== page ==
According to data from health agency, climate change is causing tens of thousands of deaths every year from shifting patterns of disease
Change in energy and transport policies could save millions of lives annually from the diseases caused by high levels of air pollution. Not only this, the right energy and transport policies could also reduce the burden of disease associated with physical inactivity and traffic injury, Experts participated in the first session of global conference on climate change and health, organised by the World Health Organization (WHO).
The United Nations (UN) health agency states that previously unrecognised health benefits could be realised from fast action to containclimate change and its consequences. Measures to adapt to climate change could also save lives around the world by ensuring that communities are better prepared to deal with the impact of heat, extreme weather, infectious diseases and food insecurity.
In the conference, where more than 300 participants including government ministers, heads of UN agencies and experts from other areas are participating, these two key messages are being discussed.
WHO director general Margaret Chan said, “The evidence is overwhelming. Climate change endangers human health. Solutions exist and we need to act decisively to change this trajectory.”
The health sector needs to act quickly and assertively to promote climate-smart strategies, climate and health experts warned.
Climate change is already causing tens of thousands of deaths every year from shifting patterns of disease, from extreme weather events, such as heat-waves and floods, and from the degradation of water supplies, sanitation, and impacts on agriculture, according to the most recent WHO data.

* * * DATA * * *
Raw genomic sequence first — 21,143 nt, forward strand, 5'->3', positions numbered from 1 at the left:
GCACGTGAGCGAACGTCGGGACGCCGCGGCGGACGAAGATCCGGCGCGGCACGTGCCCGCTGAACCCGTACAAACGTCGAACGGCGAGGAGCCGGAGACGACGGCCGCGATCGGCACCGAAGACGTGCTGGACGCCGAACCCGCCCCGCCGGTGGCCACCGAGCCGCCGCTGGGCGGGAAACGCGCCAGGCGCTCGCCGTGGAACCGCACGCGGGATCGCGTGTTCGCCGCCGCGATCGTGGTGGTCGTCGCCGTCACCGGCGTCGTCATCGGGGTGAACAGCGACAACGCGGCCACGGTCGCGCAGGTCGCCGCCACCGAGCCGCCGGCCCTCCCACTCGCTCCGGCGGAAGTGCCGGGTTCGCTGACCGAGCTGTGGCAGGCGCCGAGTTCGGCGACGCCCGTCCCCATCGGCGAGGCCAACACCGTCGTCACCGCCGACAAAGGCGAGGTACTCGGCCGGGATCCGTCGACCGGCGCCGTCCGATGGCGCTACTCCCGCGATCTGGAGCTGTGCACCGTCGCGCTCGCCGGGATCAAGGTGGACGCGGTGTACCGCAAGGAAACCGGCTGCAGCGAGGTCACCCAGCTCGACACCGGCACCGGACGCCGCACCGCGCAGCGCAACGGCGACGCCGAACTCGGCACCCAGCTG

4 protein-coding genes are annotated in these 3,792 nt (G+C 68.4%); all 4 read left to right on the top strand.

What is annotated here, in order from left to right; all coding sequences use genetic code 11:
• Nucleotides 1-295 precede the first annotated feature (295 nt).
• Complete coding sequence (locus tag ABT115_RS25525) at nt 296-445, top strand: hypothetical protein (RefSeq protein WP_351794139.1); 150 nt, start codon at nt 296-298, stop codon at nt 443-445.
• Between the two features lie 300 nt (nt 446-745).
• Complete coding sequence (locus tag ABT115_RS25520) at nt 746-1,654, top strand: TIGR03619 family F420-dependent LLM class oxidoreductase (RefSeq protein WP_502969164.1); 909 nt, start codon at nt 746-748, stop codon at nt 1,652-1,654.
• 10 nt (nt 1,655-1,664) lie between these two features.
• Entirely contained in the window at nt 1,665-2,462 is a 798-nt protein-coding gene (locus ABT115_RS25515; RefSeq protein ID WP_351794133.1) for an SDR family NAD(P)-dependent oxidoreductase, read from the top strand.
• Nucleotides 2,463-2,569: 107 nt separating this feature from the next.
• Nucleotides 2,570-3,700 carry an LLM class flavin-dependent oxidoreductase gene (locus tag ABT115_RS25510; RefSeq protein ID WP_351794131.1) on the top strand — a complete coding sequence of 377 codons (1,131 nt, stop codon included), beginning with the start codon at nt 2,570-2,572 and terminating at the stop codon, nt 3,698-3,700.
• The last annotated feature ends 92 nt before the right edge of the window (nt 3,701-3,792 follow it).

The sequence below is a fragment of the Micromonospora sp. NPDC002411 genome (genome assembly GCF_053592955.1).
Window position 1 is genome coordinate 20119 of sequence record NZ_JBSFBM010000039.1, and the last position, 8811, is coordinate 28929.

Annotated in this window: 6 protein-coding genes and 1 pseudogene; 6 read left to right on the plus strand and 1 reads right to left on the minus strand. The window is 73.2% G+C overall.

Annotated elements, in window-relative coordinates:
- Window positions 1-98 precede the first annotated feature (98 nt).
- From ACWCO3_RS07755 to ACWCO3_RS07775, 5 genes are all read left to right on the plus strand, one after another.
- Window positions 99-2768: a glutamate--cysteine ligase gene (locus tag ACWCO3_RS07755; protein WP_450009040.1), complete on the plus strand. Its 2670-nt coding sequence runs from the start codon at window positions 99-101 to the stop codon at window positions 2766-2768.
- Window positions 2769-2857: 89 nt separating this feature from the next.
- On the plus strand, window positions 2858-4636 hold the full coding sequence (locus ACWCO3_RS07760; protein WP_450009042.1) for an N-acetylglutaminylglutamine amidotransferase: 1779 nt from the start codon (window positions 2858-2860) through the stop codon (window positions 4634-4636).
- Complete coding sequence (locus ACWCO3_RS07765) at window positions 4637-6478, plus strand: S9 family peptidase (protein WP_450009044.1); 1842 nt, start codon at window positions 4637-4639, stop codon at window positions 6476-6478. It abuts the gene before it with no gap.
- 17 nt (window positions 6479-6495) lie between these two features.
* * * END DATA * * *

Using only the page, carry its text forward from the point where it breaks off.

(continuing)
WHO assistant director general for family, women and children health, Flavia Bustreo, noted, "Vulnerable populations, the poor, the disadvantaged and children are among those suffering the greatest burden of climate-related impacts and consequent diseases, such as malaria, diarrhoea and malnutrition, which already kill millions every year.”
“Without effective action to mitigate and adapt to the adverse effects of climate change on health, society will face one of its most serious health challenges.” She added.
Maria Neira, WHO director, Department of Public Health, Environmental and Social Determinants of Health, says, “But the good news is that reducing climate change can yield substantial and immediate health benefits.”
According to her, “the most powerful example is air pollution, which in 2012 was responsible for 7 million deaths—one in eight of all deaths worldwide. There is now solid evidence that mitigating climate change can greatly reduce this toll.”
The conference aims to pave the way for careful consideration of health and climate issues in the upcoming UN Climate Summit, being organised by UN Secretary-General Ban Ki-moon in September 2014.
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